News release

Government Committed To Providing More Independence For Persons With Disabilities

Persons with disabilities, their families, and community partners in Nova Scotia, will soon have the opportunity to talk about how government can promote greater independence for people living with disabilities.

Community Services Minister Denise Peterson-Rafuse announced today, Dec. 3, that the Institute for Research and Development on Inclusion in Society (IRIS) has been engaged to help the province with this work.

The institute will help the province consult with persons with disabilities, their families and community partners on how to improve programs and services.

"Every Nova Scotian has the right to make decisions about their own life," said Ms. Peterson-Rafuse. "We look forward to working with persons with disabilities, their families, and the community on defining and advancing a new vision, one that promotes inclusion and full participation for persons with disabilities and their families."

This research will allow Nova Scotia to have a stronger system of community-based supports and government programs that will be sustainable and easier to navigate.

"IRIS is extremely encouraged by the leadership demonstrated by the Nova Scotia government in embarking on this transformation," said Michael Bach, managing director of IRIS. "We are looking forward to supporting government and community partners in any way we can as Nova Scotia charts a new path forward."

The province is continuing its work on improving life for persons with disabilities by working towards a more person-centered, home and community based model.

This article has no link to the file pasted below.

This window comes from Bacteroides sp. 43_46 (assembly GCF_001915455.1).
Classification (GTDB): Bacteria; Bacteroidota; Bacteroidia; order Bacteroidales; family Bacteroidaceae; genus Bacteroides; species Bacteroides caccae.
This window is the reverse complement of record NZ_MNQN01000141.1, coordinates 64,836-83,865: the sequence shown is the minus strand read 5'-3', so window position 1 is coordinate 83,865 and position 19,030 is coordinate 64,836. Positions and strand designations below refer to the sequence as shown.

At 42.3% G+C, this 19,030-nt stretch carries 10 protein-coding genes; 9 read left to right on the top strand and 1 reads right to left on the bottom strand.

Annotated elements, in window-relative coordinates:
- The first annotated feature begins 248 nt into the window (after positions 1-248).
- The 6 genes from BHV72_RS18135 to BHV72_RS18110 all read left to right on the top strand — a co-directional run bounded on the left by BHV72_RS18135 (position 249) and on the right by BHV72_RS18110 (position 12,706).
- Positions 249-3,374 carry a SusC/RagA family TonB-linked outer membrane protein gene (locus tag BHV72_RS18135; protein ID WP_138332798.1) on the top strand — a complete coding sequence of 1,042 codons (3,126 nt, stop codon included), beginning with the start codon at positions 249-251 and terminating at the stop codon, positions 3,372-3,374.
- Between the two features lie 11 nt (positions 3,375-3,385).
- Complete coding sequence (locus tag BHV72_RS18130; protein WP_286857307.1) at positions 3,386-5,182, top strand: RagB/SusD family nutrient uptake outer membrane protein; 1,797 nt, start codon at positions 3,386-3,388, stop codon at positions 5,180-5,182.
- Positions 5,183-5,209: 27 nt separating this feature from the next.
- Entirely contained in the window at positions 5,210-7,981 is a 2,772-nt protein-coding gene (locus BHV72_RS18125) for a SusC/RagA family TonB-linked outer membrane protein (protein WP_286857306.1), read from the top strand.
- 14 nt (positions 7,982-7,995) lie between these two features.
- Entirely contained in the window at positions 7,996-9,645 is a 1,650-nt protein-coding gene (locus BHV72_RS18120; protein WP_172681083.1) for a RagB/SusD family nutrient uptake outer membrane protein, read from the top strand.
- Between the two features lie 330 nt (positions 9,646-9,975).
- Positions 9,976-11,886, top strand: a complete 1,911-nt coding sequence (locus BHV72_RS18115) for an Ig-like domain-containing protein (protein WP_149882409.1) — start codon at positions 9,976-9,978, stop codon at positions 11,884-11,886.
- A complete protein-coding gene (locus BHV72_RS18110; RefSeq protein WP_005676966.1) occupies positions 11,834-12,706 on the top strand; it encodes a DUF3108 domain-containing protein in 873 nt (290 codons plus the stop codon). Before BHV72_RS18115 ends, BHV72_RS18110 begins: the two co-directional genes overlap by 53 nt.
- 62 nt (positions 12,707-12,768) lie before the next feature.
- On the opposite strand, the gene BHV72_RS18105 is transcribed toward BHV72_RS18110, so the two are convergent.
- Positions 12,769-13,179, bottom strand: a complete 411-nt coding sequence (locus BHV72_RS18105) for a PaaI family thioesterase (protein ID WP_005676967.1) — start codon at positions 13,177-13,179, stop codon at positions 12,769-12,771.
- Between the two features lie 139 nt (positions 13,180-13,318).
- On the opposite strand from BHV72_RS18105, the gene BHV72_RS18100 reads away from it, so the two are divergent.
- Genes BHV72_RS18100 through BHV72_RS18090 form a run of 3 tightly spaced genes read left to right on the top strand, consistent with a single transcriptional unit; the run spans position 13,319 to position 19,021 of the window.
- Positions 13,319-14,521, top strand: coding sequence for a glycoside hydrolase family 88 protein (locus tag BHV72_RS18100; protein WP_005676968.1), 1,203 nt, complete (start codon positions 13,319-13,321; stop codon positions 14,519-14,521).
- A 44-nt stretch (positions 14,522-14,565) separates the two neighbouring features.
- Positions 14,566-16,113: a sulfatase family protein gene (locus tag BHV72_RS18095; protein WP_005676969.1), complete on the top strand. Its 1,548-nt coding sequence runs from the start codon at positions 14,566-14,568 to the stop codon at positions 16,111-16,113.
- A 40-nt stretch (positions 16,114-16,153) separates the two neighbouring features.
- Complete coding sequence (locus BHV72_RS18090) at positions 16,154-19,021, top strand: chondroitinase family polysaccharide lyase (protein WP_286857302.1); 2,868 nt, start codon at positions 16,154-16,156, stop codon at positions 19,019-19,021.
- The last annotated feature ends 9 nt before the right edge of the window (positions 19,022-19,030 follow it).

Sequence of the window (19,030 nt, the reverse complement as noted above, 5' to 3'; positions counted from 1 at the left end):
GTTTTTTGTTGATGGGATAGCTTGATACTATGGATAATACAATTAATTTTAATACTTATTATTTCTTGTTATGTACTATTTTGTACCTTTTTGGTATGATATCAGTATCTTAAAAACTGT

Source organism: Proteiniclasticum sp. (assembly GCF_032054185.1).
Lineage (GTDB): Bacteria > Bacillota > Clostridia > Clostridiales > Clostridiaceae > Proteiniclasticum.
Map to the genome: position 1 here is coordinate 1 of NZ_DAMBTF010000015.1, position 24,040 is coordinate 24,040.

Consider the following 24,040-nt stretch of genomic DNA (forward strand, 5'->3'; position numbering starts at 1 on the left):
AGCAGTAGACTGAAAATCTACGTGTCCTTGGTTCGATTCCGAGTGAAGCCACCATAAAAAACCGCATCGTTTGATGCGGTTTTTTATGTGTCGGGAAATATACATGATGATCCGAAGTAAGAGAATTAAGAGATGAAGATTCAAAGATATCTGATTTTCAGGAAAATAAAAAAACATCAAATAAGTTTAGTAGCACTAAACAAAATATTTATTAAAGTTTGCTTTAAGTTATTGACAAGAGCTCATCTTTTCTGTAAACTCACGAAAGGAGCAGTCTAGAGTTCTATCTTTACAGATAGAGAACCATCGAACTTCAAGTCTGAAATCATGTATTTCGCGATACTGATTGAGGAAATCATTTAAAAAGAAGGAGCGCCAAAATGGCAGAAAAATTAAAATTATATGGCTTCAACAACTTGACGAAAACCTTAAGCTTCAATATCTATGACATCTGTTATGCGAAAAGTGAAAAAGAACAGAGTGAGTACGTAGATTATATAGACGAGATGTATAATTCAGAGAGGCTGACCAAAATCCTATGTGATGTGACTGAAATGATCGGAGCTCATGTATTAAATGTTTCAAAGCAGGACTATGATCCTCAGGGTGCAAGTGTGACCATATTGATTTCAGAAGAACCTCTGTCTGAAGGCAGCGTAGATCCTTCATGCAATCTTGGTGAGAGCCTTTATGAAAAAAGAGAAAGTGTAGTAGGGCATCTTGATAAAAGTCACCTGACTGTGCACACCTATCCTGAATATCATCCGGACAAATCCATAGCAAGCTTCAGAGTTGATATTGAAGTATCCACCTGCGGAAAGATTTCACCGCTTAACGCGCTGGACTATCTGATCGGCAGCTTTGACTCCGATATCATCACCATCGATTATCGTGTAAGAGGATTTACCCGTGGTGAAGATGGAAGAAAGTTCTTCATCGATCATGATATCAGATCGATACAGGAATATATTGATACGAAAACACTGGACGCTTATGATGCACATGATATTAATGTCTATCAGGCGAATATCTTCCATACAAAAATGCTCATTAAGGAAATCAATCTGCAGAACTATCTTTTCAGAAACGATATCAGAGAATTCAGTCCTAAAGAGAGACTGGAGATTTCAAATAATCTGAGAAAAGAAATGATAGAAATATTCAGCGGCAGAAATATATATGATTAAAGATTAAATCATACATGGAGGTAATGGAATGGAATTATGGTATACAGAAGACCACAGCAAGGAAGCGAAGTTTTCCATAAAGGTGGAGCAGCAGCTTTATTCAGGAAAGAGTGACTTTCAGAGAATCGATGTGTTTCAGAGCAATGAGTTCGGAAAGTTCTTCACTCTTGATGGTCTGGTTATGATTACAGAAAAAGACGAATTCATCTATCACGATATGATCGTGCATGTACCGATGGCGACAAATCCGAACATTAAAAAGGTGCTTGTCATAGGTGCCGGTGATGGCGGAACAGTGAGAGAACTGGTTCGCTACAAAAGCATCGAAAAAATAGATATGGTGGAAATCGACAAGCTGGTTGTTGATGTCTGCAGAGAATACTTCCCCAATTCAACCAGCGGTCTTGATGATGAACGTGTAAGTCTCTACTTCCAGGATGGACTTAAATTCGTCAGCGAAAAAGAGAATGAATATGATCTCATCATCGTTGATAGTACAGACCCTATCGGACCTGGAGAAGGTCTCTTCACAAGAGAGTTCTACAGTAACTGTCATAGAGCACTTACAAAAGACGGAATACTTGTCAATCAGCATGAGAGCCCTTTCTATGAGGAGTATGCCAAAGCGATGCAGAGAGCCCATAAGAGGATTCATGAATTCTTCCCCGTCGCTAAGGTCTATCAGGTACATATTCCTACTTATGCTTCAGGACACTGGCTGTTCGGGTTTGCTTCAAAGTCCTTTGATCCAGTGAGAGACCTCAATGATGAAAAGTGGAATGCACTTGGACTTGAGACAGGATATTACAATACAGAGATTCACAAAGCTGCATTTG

This includes:

  • expanding support programs with great access to employment opportunities, skills training and vocational programs
  • tax reductions for families who have a dependent with a disability
  • more help for respite care, medication and transportation
  • more specialized community supports for social workers, psychologists, physiotherapists and occupational therapists

Community Services is also working on a project with the Department of Health and Wellness to improve service delivery. The project will be done in consultation with people with disabilities, their families, community organizations and advocates.

"We are committed to building a sustainable system of services that persons with disabilities and their families can rely on into the future," said Ms. Peterson-Rafuse. "We fully acknowledge and respect the role and expertise of our community partners and want to engage and involve them in all aspects of the transformation process."

Dec. 3 marks the International Day of Persons with Disabilities, which celebrates accomplishments and promotes greater independence and inclusion in communities.

FOR BROADCAST USE:

Persons with disabilities, their families, and community partners in Nova Scotia, will soon have the opportunity to talk about how government can promote greater independence for people living with disabilities.

The Institute for Research and Development on Inclusion in Society will help the province consult with persons with disabilities, their families and community partners to help improve programs and services.

Community Services Minister Denise Peterson-Rafuse says every Nova Scotian has the right to make decisions about their own life and government programs and services should promote inclusion and independence.

Today (December 3rd) is the recognized as the United Nations' International Day of Persons with Disabilities.

-30-

Media Contact:

Amanda Pelham
Community Services 902-424-4038 Cell: 902-476-7126 E-mail: